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Publication numberUS5539443 A
Publication typeGrant
Application numberUS 08/084,954
Publication dateJul 23, 1996
Filing dateJul 2, 1993
Priority dateJul 3, 1992
Fee statusPaid
Also published asDE69311210D1, DE69311210T2, EP0577135A2, EP0577135A3, EP0577135B1
Publication number08084954, 084954, US 5539443 A, US 5539443A, US-A-5539443, US5539443 A, US5539443A
InventorsYoshihiro Mushika, Yasuki Matsumoto, Haruo Yamashita
Original AssigneeMatsushita Electric Industrial Co., Ltd.
Export CitationBiBTeX, EndNote, RefMan
External Links: USPTO, USPTO Assignment, Espacenet
Printer utilizing temperature evaluation and temperature detection
US 5539443 A
Abstract
A printer for recording a multitone image in which pulse width correction data is generated based on a temperature output of a thermistor for detecting the temperature of a head mount of a thermal head and an output of a data cumulating circuit for cumulating pulse width data inputted to the thermal head; and an adding circuit which adds the pulse width data to an output obtained by conversion, from inputted tone data, made by a γ correcting circuit, thus accomplishing a temperature compensation. The temperature compensation constants necessary for calculating pulse width correction data are also determined.
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Claims(9)
What is claimed is:
1. A printer for recording a multitone image for each printing line comprising:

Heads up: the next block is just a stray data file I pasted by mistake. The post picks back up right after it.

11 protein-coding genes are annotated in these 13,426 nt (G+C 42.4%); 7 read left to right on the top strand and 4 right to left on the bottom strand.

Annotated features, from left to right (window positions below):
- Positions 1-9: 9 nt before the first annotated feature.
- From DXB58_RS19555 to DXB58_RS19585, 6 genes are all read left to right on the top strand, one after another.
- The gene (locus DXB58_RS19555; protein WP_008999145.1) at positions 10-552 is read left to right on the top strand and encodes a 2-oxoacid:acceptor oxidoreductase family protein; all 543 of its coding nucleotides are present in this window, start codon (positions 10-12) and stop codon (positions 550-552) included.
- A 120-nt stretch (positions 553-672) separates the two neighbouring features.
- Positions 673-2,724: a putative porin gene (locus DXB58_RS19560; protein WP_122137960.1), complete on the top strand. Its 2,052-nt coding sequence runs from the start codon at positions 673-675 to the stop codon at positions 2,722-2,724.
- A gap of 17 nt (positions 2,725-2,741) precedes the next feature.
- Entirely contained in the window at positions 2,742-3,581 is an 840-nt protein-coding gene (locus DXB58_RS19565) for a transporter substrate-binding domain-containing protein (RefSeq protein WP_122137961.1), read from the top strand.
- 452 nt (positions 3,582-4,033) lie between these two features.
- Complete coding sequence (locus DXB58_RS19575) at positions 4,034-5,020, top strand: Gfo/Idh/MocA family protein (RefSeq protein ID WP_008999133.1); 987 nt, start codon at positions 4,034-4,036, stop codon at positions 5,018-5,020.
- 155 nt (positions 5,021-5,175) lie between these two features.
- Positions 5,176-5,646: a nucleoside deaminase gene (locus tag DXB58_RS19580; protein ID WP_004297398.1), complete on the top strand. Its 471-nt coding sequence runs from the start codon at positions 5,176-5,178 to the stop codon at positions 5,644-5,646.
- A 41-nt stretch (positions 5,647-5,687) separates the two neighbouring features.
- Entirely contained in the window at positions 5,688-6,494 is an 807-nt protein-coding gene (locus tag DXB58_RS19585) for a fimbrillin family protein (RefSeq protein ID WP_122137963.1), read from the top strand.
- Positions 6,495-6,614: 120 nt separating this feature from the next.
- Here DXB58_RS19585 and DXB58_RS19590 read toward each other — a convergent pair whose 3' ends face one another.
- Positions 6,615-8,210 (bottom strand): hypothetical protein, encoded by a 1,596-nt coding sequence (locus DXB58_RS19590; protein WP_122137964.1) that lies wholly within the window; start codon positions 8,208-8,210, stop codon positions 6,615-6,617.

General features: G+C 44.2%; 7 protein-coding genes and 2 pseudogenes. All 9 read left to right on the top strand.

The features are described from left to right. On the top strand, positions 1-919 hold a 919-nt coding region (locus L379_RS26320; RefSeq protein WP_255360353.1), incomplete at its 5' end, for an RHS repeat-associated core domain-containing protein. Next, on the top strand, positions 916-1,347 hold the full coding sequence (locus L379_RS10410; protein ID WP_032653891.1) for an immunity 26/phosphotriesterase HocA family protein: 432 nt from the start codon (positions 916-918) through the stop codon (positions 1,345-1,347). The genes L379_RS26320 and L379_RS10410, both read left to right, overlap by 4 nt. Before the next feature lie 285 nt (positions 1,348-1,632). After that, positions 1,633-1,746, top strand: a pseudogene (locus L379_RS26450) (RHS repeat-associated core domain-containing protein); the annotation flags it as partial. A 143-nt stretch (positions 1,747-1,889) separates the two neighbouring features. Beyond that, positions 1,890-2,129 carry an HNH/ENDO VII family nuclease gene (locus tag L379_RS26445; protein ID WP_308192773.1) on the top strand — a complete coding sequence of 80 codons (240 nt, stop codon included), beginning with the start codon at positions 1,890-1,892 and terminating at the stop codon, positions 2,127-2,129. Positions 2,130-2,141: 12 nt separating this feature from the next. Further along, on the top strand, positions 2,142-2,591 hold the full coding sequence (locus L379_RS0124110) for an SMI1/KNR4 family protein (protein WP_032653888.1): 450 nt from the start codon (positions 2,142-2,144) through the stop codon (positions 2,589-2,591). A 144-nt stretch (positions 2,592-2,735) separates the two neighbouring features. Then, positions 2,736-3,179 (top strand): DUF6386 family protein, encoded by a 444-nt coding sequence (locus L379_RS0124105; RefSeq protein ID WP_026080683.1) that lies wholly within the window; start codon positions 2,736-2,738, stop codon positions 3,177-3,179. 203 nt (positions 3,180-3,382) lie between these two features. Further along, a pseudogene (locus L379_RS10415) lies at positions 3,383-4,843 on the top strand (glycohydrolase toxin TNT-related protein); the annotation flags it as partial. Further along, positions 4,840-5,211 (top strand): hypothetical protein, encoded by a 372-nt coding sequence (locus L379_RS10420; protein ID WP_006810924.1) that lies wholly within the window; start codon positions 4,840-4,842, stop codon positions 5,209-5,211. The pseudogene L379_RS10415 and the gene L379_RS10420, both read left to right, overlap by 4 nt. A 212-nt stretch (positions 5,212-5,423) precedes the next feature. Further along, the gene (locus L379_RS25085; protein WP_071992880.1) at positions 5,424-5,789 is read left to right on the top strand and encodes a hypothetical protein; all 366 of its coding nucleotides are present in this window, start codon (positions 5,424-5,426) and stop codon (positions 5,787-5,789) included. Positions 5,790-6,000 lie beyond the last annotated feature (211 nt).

a γ correcting means for converting tonal data including at least one of density data and luminance data supplied thereto into corresponding first pulse width data required to obtain a predetermined recording density;
a data correcting means for converting the first pulse width data into second pulse width data by at least adding pulse width correction data to the first pulse width data;
a thermal head comprising a plurality of heating elements formed on a supporting member;
a head driving means for driving each of said heating elements of the thermal head according to the second pulse width data;
a temperature detection means for providing an output representing a temperature in a portion of the supporting member of the thermal head;
a data cumulating means for providing an output obtained by cumulating data, substantially corresponding to the second pulse width data, for each printing line; and
a correction data determining means for determining at least the pulse width correction data based on the output of the temperature detection means and that of the data cumulating means.
2. A printer as defined in claim 1, wherein supposing that the output of the temperature detection means is T and the output of the data cumulating means is P, the correction data determining means generates the pulse width correction data τh based on the following equation:
τh =A1 (T+P)+A2 
where Al and A2 are constants.
3. A printer as defined in claim 2, wherein, in the m-th printing line (m is a natural number) the average value of each of the second pulse width data corresponding to each of the heating elements of the thermal head is τav (m), and the data cumulating means provides an output P(m) in accordance with the following equation;
P(m)=αP(m-1)+(1-α)A3 τav (m-1)
where α is a constant of 0<α<1, A3 is a constant, and P(0)=0.
4. A printer as defined in claim 1, further comprising: correction data determining means for generating a pulse width correction coefficient and the pulse width correction data based on the output of the temperature detection means and that of the data cumulating means; and data correcting means for multiplying the output of the γ correcting means by the pulse width correction coefficient and adding the pulse width correction data thereto.
5. A printer as defined in claim 4, wherein supposing that the output of the temperature detection means is T and the output of the data cumulating means is P, the correction data determining means generates pulse width correction coefficient K based on the following equation: ##EQU6##